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U.S.-China trade tale gets twist of winners, losers in Trump's reign

Staff Writer |
With the arrival of China-bashing Donald Trump as president in the White House, analysts are drawing up shortlists of winners and losers from any eruption of tensions between the world's top two economies.

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It's still far from clear how plans will shape up under Trump, who on the campaign trail blasted trade deals with China that generated record U.S. deficits, China Daily reports.

What is clear: China will retaliate against any protectionist steps-not only are there reported contingency plans, but the historical example of measures against Japan when tensions flared in 2012.

Widespread boycotts of American products in China could hit brands including Nike Inc, General Motors Co, Ford Motor Co and Tiffany & Co, while U.S. sanctions would put Chinese electronics exporters such as Lenovo Group and ZTE Corp under pressure, according to Credit Suisse Group AG. Domestic competitors stand to gain from diminished commerce.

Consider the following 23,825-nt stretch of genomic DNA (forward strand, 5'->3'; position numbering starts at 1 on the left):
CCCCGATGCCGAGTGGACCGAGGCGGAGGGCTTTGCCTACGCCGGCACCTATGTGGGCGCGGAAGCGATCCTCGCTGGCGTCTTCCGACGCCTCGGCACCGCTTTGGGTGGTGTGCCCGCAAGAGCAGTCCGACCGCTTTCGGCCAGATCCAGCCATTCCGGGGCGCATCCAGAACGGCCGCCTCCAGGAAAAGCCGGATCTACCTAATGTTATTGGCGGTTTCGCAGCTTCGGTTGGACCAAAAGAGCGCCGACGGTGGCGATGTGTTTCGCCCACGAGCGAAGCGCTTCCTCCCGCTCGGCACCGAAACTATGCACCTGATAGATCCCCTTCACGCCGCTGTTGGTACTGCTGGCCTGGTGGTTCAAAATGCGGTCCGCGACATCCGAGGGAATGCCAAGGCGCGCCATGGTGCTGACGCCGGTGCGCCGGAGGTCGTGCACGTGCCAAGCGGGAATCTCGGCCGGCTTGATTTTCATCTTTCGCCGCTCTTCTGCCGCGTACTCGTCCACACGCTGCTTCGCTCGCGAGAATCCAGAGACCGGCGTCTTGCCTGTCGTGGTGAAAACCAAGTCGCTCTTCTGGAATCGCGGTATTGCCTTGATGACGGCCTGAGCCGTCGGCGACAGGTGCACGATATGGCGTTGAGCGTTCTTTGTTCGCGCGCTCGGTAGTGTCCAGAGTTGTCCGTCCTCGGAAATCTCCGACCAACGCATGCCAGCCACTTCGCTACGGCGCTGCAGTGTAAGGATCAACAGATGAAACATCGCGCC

"Most people I talk to tend not to think a trade war is the base-case scenario-they treat it as a black swan event," said Hong Hao, an analyst at Bocom International Holdings Co based in Hong Kong, in a phone interview.

"I think the possibility is much larger," Hong added.

Trump has pledged to use "every lawful presidential power to remedy trade disputes" with China, including tariffs. He once broached a tax of 45 percent on Chinese imports, then denied bringing it up.

After the presidential inauguration on Jan 20, the Global Times, said Trump's speech signaled a "high possibility" of trade friction.

The MSCI China Index could fall by as much as 30 percent from current levels if the US and China impose 45 percent tariffs on each other, according to Jonathan Garner, a Morgan Stanley strategist based in Hong Kong.

In the case of more modest 5 percent tariffs, the Chinese index would be little changed from current levels, according to Garner. In December, Garner was bullish on China shares, seeing the Shanghai Composite rising to as high as 4,400 this year. The gauge rose 0.4 percent to 3,136.78 on Jan 23.

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